As we had hoped, the passage we had viewed across the canyon led swiftly to an exit, and we were out of the caves.

It is probably obvious to most readers that this is not a real occurrence.  It becomes less real when I mention that I was dralasite, and my companions included a yazarian, a human, two vrusk, and another dralasite, and the caves were underground on a planet known as Volturnus.  The entire adventure occurred in the imaginations of three players and a referee.

Yet some of my memories of that adventure are as vivid in my mind as those of shooting the rapids in Skinner’s Falls at flood stage.  There is some truth to the notion in Total Recall that once you come home from the vacation all you really have is the memories and maybe a few souvenirs whose value lies in their ability to trigger the memories.  Sometimes our role playing games create memories, some of them vivid, some of them tense, some of them funny, and all of them fun.  Whether they are bare knuckles success stories like this one, or hysterical failures like Chris and the Teleporting Spaceships, poignant moments or exciting adventures, they become memories, sometimes vivid memories, transporting us to fantastic worlds not only when we’re playing but years, even decades, later when we remember what we only imagined doing as if we had done it.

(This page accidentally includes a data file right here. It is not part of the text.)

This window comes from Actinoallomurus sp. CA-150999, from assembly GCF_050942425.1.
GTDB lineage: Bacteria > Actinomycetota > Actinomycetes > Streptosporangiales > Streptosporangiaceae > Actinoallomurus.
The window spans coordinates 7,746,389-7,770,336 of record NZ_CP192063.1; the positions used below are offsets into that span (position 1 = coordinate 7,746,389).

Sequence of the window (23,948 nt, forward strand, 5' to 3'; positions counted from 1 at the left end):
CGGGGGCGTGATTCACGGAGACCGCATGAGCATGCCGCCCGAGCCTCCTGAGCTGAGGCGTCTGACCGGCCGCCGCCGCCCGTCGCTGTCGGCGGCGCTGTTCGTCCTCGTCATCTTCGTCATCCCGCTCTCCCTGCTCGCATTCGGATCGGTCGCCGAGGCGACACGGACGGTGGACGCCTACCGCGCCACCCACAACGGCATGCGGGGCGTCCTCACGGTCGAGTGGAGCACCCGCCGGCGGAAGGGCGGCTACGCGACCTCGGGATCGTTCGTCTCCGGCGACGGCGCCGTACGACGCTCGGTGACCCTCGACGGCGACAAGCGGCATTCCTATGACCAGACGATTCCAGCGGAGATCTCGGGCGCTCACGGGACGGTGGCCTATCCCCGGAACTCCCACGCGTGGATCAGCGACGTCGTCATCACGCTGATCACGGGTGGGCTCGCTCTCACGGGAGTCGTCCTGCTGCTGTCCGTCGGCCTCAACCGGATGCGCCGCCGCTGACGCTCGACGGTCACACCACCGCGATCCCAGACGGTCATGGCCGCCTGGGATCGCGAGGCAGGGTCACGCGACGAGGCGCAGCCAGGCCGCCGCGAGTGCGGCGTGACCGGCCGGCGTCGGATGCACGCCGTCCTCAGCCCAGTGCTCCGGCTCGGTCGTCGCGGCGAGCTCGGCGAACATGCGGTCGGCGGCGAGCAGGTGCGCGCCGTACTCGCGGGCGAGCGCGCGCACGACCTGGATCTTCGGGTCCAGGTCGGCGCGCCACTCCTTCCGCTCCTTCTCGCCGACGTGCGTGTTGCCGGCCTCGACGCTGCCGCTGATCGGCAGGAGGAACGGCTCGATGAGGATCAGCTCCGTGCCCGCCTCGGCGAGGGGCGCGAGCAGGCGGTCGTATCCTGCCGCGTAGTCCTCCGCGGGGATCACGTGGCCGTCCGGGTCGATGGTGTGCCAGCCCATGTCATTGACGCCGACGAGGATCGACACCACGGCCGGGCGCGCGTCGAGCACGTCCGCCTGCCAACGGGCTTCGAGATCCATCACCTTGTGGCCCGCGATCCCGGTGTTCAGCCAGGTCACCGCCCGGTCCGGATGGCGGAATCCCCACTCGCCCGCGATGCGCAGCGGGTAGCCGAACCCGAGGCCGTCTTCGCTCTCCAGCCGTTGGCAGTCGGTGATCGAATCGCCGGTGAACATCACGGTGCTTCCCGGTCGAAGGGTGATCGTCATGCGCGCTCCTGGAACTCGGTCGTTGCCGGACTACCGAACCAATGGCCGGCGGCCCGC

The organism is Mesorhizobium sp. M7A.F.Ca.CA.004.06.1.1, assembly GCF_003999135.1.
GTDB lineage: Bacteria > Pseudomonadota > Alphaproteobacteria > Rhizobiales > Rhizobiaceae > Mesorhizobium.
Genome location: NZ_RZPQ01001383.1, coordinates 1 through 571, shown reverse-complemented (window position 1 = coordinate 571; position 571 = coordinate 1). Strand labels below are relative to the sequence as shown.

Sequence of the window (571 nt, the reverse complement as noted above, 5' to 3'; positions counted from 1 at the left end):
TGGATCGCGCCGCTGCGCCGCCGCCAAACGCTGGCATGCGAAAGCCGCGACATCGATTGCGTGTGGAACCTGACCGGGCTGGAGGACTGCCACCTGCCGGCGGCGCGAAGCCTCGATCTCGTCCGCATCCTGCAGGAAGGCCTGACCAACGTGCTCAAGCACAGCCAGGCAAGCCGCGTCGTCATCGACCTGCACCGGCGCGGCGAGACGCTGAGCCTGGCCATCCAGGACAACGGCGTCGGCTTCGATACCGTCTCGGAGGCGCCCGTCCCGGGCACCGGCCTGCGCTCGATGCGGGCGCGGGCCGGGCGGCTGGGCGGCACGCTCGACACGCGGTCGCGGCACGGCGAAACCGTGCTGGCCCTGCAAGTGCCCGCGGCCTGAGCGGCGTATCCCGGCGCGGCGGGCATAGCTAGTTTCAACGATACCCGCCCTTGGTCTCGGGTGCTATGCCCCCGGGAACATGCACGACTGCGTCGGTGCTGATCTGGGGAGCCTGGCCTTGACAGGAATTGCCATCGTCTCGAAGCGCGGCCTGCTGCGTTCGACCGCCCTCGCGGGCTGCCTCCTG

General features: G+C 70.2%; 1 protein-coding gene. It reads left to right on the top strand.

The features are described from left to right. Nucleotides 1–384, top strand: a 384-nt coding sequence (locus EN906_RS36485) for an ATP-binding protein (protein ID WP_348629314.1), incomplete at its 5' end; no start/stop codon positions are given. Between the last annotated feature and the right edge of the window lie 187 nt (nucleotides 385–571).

That is one of the amazing things about this hobby.  It brings worlds alive, and puts us in them, perhaps in ways no other medium has yet managed.


Previous article:  Shock.
Next article:  Creatures.

RPG-ology #14: Shock

This is RPG-ology #14:  Shock, for January 2019.